"The Book of the Prophet Jaguar" recorded information vital to Mayan culture - namely maps, almanacs and medical texts. The book also accurately predicted the invasion of the Spanish Conquistadors. While the original document was written in traditional Mayan hieroglyphic text, the Spanish eventually translated it into the Roman alphabet and circulated it widely. A copy of the Chilam Balam was kept at every Mayan community, as books were given official regional titles based on the region in which they were kept.


The Chilam Balam captured the extent of Mayan proficiency in astronomy, documenting several constellations that comprise a complete zodiac. These observations were compiled and documented into a 22-page document known as the Paris Codex.


A restoration of the Paris Codex.


The cyclical nature of time is indicated by the Mayan long count calendar, which to me,

is the most impressive aspect of the Mayan legacy. Bearing similarities to the Yugas

of Vedic cultures, and the Kalpas of Buddhist tradition, the Maya devised this calendar

to observe the cycles of celestial patterns throughout the ages, and to track ceremonial

dates accordingly. One must wonder why the Maya felt the need to record one Kinchiltun, which spans an unfathomable length of 3,156,164 years. (Similarly, the Vedic traditions register 4,320,000 years as One Day of Brahma).


The largest Mayan unit of measurement is one alataun made up of 20 Kinchtilun, designating a total of 63,000,000 years - approximately 1/222th of the estimated age of the universe (14 billion years).


(Note that all of the numbers of days after 20 are divisible by 72 - a key number involved in the calculation of the Earth's axial precession, in which the stars in the sky appear to move by one degree every 72 years due to the Earth's natural wobble).



Duality and the Mayan Underworld

At the bottom of Cenote Hubiku, a massive sinkhole near Chichen Itza. Approx 100 feet deep. This is just one of many hundred cenotes caused by an asteroid fragment. (Hard to imagine such a tranquil setting being literally carved out of a fireball from space).


The Popol Vuh functioned as a manual for life and death, charting the path of the spirit after it has left the material domain. For the Maya, the deceased were given the final task of entering Xibalba, a multi-layered underworld whereupon they would face a series of trials by the Twelve Evil Lords of the realm. The Popol Vuh describes Xibalba as a vast domain comprised of nine layers, large enough to contain rivers, mountains and entire cities (similar to the nine layers of hell depicted in Dante's Inferno).


The Maya believed that entry to Xibalba was granted through water. Home to Mesoamerica are natural sinkholes called cenotes derived from the Mayan word ts’ono’ot meaning "water pool". These large subterranean pools of water were formed by fragments of the massive Chicxulub asteroid that struck the Yucatan 66 million years ago - believed to be the same one that led to the extinction of dinosaurs.


To access a cenote usually involves descending a tunnel deep into the underground to enter a pool of water at the bottom. It is a symbolic entry into the depths of the Earth. For this reason, the Maya perceived these cenotes as literal portals to the underworld, making them sacred ceremonial sites for Mayan priests. It is said that rituals of sacrifice took place in the waters of these cenotes, as bones of humans and animals have been found at the bottom.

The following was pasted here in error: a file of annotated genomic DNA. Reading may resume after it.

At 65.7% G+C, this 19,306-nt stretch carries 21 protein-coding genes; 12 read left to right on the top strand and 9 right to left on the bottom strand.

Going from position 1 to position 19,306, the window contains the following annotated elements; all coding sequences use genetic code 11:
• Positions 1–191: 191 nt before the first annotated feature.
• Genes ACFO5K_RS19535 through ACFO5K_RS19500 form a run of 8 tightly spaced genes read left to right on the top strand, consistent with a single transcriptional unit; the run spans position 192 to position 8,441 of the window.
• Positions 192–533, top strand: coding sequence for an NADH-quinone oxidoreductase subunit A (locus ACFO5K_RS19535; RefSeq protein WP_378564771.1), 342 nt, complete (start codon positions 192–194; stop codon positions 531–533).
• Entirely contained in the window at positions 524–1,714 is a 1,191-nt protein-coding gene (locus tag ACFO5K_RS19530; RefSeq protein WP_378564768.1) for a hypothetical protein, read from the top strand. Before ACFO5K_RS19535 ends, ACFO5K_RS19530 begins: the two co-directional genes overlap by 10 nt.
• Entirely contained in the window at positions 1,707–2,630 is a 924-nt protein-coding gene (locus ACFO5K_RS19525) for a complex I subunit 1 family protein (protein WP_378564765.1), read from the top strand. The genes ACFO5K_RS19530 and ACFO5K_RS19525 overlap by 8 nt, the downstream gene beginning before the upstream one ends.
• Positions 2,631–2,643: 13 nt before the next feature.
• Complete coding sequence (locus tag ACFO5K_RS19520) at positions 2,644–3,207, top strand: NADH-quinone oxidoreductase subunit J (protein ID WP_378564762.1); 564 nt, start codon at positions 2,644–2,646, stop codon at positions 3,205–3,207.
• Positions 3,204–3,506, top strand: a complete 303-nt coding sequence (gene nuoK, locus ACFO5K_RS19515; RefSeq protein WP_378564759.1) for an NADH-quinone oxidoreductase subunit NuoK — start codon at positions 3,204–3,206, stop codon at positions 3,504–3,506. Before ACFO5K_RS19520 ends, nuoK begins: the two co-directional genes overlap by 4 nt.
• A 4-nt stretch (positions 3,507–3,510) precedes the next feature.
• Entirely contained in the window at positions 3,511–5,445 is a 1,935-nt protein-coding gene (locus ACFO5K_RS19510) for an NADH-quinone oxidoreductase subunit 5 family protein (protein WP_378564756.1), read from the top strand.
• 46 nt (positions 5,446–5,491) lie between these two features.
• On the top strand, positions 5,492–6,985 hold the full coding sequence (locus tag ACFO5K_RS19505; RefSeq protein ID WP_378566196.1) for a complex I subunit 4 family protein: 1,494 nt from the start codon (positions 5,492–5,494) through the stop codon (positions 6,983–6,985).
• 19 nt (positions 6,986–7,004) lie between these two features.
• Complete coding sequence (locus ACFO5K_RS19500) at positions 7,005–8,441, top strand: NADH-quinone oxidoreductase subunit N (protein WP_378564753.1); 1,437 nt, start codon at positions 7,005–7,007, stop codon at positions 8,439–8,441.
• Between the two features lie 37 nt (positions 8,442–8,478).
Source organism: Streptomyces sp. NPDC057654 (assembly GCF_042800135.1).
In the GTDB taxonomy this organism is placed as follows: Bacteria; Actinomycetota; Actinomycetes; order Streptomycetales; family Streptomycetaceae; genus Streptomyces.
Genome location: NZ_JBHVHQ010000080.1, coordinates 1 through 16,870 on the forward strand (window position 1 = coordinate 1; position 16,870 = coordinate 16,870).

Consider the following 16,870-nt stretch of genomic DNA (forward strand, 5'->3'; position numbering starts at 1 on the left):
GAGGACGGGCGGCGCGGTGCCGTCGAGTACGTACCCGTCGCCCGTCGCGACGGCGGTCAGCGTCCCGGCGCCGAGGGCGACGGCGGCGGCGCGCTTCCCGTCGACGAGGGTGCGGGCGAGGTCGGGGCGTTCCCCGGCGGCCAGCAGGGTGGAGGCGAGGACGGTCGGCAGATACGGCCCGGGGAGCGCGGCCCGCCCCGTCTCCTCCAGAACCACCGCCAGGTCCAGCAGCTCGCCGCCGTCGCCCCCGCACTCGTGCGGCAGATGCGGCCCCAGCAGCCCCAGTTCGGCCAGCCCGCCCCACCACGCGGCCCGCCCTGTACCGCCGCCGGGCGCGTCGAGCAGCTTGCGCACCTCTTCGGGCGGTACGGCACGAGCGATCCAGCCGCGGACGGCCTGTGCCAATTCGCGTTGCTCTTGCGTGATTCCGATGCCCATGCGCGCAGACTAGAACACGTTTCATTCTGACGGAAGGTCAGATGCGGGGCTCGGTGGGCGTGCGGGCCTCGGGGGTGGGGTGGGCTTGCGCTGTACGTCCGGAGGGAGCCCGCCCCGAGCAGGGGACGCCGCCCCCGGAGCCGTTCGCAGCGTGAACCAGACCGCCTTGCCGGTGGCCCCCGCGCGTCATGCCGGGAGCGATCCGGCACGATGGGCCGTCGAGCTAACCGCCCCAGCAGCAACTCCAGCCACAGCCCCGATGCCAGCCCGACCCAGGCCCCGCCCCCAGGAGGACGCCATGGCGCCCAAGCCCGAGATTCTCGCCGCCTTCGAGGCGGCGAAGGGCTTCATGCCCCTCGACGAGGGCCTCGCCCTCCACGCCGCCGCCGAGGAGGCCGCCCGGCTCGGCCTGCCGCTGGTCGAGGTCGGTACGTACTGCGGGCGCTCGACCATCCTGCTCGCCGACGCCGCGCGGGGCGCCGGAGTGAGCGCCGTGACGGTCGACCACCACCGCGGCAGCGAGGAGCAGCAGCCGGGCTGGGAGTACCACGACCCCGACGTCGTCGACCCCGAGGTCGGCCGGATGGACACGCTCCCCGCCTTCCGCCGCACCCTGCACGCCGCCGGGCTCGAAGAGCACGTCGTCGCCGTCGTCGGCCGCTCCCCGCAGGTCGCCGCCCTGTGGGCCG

What stands out are the direct parallels to Ancient Egyptian accounts of the underworld and the afterlife.


Xibalba was connected to the source of all life and evolution, "The Great World Tree", in the sky. By this, the Maya were referring to the Milky Way. The deceased would undergo the trials of the Twelve Evil Lords before dissolving and merging into singularity with The Great World Tree.


The Egyptian Book of the Dead acknowledges the entry of the dead into the underworld known as the Du'at, and describes the soul's journey through the "Winding Waterway" (The Milky Way) to reach the domain of the stars - the intended destination for the "ba" (soul). The deceased would endure trials in the Twelve Domains of the Du'at, before attaining oneness with Ra or Osiris, depending on the version.



The Architecture of the Maya


Chichen Itza


One of the major cities of the Maya. Chichen Itza was founded in approximately 600 AD, before attaining peak influence in 900 AD. This is the city that is synonymous with the legacy of the Maya, having been the de facto capital of the Mayan civilization for centuries.

El Castillo

El Castillo - The Pyramid of the Feathered Serpent. This is the most widely recognized symbol of the Maya, even more so than the larger Pyramid of the Magician at Uxmal. or the colossal El Mirador of Guatemala. This structure has become the de facto symbol of the Maya, and some would say, the "face" of the Yucatan.


Symbols and references to a serpent can be found embedded within most of Mesoamerican architecture. Throughout history, the serpent has been regarded universally as a sacred keeper of wisdom and a protector of secrets. In this case, the Feathered Serpent, Quetzalcoatl, "descends" the staircase every Spring Equinox, as its shadow arrives at the top of the pyramid, and departs through the serpent's mouth depicted below. This illusion lasts for three hours, after which the serpent "disappears" and awaits the arrival of the following Spring.


What makes this site truly unique are its strange acoustics. During rituals, Mayan priests would face the pyramid and clap - El Castillo would respond with a high-pitched chirp, similar to the long-tailed quetzal bird of the Yucatan. To the Maya, the quetzal was a sacred animal, said to be a manifestation of Quetzalcoatl himself.